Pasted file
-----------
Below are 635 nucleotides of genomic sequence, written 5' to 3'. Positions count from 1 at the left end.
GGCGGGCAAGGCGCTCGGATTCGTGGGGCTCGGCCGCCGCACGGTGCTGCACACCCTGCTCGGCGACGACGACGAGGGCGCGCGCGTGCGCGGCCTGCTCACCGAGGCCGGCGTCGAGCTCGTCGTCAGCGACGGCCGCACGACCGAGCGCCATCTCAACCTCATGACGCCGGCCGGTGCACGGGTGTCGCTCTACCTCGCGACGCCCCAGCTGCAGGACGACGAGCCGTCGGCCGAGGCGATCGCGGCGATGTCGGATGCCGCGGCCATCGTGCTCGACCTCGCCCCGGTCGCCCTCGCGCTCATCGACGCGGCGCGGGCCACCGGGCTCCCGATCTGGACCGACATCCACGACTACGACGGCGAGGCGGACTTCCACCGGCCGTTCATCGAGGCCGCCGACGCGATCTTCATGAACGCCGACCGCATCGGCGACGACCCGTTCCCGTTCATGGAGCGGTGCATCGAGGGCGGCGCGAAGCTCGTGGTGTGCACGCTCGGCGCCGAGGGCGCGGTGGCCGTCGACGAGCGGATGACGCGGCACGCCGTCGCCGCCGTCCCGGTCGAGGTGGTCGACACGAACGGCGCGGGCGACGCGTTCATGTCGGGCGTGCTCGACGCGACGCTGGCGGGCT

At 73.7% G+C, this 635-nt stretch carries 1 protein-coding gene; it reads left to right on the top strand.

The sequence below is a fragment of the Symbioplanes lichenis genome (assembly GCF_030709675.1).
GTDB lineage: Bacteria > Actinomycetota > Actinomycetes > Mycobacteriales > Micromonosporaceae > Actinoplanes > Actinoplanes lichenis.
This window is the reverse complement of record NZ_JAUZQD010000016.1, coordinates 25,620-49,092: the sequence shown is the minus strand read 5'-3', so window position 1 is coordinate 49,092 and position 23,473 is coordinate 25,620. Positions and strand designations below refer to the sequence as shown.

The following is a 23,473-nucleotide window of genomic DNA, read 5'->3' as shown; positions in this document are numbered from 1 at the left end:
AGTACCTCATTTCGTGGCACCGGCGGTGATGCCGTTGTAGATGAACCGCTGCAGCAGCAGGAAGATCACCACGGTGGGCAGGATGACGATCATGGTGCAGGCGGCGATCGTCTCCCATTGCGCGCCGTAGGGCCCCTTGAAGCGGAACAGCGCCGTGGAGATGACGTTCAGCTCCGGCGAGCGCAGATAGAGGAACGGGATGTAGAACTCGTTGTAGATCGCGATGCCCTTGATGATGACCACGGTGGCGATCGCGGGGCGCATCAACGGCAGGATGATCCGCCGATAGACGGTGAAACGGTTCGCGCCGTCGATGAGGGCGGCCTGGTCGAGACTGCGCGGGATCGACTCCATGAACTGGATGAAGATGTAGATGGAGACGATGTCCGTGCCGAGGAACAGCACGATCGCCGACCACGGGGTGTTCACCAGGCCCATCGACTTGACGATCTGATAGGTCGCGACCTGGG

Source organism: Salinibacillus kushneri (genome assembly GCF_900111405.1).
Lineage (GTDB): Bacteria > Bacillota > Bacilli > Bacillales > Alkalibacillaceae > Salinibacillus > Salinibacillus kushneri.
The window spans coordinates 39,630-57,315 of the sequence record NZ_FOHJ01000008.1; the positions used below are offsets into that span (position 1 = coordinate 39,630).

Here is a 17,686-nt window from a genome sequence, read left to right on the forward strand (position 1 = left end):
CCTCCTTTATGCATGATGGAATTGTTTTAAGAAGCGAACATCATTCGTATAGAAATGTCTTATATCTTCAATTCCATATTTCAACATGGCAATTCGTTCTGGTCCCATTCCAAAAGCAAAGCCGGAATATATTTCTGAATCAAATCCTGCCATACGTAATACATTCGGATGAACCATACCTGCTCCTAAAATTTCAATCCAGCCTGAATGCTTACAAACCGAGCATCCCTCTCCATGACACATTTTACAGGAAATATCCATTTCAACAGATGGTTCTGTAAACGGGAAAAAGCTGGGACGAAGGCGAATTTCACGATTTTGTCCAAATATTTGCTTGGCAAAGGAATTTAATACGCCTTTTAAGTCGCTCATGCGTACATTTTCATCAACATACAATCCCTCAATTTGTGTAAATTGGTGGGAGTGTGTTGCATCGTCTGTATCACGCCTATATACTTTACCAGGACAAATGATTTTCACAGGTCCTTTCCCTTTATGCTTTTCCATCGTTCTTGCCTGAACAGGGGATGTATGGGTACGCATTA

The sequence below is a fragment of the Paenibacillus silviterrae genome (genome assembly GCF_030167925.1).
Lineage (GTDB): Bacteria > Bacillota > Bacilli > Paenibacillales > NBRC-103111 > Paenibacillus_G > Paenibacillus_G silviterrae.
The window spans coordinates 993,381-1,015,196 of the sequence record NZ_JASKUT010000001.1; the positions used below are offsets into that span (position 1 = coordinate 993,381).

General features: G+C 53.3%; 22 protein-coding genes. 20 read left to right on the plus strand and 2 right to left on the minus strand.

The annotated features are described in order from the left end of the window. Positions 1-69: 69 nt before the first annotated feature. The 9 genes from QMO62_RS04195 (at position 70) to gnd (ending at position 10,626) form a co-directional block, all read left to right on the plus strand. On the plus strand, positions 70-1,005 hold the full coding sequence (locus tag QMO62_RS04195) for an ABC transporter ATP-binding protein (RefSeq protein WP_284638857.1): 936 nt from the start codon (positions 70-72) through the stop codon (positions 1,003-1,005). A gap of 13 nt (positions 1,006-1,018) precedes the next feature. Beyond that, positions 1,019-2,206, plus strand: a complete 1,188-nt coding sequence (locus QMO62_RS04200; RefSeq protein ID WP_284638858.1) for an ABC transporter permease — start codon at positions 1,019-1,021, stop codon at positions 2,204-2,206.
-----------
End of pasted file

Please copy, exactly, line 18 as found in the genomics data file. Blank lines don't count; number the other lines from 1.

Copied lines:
The annotated features are described in order from the left end of the window. Positions 1-69: 69 nt before the first annotated feature. The 9 genes from QMO62_RS04195 (at position 70) to gnd (ending at position 10,626) form a co-directional block, all read left to right on the plus strand. On the plus strand, positions 70-1,005 hold the full coding sequence (locus tag QMO62_RS04195) for an ABC transporter ATP-binding protein (RefSeq protein WP_284638857.1): 936 nt from the start codon (positions 70-72) through the stop codon (positions 1,003-1,005). A gap of 13 nt (positions 1,006-1,018) precedes the next feature. Beyond that, positions 1,019-2,206, plus strand: a complete 1,188-nt coding sequence (locus QMO62_RS04200; RefSeq protein ID WP_284638858.1) for an ABC transporter permease — start codon at positions 1,019-1,021, stop codon at positions 2,204-2,206.